Navy sailor killed in Pearl Harbor to be buried in Patchogue on Dec. 4 after 80 years


December 7, 2021, marks the 80th anniversary of the attacks on Pearl Harbor that took the lives of 2,403 U.S. military personnel and civilians. 

Servicemen killed during the attack are still being identified to this day, and one U.S. Navy sailor’s remains are finally being brought home to Patchogue. 

Pearl Harbor Sailor Fireman 3rd Class Kenneth L. Jayne was identified on April 14, 2016, by the Defense POW/MIA Accounting Agency (DPAA) after being missing from World War II. 

The Patchogue Village Board recently approved a burial event at Cedar Grove Cemetery on Dec. 4 at 11 a.m. for Jayne to be put to rest in his family plot.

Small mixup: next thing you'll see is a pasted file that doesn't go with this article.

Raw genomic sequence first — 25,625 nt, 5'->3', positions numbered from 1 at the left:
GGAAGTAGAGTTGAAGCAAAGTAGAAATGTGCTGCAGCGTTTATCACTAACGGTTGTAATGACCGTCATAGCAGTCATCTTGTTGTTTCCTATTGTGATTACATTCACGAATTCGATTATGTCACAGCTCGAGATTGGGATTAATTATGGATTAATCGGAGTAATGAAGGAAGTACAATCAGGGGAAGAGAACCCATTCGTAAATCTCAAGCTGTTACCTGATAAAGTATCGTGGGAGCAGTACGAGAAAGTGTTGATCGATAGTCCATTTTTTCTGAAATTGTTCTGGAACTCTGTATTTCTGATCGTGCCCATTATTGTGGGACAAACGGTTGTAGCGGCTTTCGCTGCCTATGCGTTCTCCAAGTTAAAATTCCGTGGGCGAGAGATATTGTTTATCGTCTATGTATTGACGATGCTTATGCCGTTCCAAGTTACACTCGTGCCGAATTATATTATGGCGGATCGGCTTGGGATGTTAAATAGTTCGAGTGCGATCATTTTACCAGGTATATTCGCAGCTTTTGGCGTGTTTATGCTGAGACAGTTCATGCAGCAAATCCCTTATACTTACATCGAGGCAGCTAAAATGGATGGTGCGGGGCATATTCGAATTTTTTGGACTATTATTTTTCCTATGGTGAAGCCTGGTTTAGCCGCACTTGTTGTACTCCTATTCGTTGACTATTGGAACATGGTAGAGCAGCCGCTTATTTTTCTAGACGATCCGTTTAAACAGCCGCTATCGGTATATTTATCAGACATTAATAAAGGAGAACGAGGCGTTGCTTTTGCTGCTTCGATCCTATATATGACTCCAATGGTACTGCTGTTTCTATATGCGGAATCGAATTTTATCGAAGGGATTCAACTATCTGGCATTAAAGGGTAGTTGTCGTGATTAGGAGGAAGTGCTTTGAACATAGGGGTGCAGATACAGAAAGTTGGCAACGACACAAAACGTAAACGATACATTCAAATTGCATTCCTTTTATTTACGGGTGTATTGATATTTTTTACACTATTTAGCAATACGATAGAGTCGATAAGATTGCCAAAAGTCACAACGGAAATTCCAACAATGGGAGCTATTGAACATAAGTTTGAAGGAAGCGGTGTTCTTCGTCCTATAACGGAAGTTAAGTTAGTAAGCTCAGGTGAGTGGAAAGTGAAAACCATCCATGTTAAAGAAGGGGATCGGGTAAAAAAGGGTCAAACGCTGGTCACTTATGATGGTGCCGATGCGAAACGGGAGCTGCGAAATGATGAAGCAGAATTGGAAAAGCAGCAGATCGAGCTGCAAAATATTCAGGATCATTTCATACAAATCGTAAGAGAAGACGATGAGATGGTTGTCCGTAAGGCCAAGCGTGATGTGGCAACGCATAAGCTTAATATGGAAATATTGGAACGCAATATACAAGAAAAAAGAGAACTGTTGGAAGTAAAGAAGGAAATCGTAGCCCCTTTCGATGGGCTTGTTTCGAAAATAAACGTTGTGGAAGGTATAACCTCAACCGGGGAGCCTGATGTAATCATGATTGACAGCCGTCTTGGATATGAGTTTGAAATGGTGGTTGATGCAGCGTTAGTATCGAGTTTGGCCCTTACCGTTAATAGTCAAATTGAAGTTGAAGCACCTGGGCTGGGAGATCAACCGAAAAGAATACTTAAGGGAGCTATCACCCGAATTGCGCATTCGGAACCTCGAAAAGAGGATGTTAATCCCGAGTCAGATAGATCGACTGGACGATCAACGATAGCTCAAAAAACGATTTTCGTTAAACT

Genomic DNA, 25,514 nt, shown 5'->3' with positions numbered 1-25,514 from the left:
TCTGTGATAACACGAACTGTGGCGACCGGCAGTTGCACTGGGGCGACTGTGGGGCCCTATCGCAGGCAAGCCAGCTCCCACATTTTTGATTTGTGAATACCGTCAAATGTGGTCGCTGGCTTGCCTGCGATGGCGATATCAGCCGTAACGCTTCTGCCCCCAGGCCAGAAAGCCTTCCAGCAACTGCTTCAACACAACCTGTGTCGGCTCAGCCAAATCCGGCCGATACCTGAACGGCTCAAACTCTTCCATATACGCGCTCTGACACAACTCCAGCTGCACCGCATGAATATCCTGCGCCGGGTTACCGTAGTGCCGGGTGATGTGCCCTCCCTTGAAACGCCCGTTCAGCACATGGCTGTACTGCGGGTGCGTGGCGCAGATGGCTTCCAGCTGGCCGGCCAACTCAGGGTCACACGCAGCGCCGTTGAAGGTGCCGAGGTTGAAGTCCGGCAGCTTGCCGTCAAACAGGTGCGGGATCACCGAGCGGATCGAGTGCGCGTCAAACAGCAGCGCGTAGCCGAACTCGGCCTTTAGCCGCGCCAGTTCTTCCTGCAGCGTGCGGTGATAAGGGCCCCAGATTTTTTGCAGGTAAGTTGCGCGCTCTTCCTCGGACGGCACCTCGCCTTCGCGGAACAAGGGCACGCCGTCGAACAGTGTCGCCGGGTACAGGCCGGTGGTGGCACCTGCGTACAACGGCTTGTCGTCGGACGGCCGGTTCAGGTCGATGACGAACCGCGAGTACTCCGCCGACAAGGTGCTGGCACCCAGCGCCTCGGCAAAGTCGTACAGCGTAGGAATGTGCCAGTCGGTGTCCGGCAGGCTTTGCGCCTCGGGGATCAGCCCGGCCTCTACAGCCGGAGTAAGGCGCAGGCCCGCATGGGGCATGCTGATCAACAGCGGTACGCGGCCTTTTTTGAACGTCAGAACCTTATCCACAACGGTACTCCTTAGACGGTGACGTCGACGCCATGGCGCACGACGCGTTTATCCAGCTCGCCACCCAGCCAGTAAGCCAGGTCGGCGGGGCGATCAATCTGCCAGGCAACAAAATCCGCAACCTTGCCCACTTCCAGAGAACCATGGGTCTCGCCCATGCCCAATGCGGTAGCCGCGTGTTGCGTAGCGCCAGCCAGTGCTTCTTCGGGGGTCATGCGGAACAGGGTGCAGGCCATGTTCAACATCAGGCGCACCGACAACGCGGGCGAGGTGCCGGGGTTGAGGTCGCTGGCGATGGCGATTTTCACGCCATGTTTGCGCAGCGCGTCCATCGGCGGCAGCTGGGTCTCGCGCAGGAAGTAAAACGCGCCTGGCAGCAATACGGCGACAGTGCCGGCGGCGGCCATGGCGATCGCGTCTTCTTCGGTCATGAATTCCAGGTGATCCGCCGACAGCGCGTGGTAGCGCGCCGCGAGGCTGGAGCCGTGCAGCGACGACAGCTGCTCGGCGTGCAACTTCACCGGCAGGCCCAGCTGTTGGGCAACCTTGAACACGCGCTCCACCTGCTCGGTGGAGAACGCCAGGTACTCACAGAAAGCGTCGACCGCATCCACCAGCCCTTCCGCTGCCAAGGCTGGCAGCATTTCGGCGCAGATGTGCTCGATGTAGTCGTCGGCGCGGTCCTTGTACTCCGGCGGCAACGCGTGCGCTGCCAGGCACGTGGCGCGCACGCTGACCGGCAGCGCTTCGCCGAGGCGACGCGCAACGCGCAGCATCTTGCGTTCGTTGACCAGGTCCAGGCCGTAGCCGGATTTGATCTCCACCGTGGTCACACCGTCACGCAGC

Fireman Third Class Jayne was born in Patchogue on Aug. 5, 1915. He entered the U.S. Navy from New York and served on the USS Oklahoma (BB-37) at 26 years old. 

He was aboard the battleship when they were attacked by Japanese aircraft on Dec. 7, 1941. 

Jayne and 428 crewmen were killed that tragic day. 

While his remains were recovered from the ship, they could not be identified and he was first buried as an unknown at the National Memorial Cemetery of the Pacific in Honolulu, Hawaii.

With the help of advanced forensic techniques, the sailor’s remains were reexamined in 2015 and eventually identified. 

Continue to follow for updates on this special event.

Top: Pearl Harbor Sailor Fireman 3rd Class Kenneth L. Jayne. Photo courtesy of Defense POW/MIA Accounting Agency (DPAA).

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